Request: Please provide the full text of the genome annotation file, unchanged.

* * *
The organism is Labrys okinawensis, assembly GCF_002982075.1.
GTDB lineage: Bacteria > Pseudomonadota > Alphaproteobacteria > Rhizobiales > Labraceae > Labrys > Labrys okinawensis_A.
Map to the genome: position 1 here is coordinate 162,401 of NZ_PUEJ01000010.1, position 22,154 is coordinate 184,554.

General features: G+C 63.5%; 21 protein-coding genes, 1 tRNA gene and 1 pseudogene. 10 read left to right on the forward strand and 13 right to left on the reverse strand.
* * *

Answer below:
The organism is Labrys okinawensis, assembly GCF_002982075.1.
GTDB lineage: Bacteria > Pseudomonadota > Alphaproteobacteria > Rhizobiales > Labraceae > Labrys > Labrys okinawensis_A.
Map to the genome: position 1 here is coordinate 162,401 of NZ_PUEJ01000010.1, position 22,154 is coordinate 184,554.

General features: G+C 63.5%; 21 protein-coding genes, 1 tRNA gene and 1 pseudogene. 10 read left to right on the forward strand and 13 right to left on the reverse strand.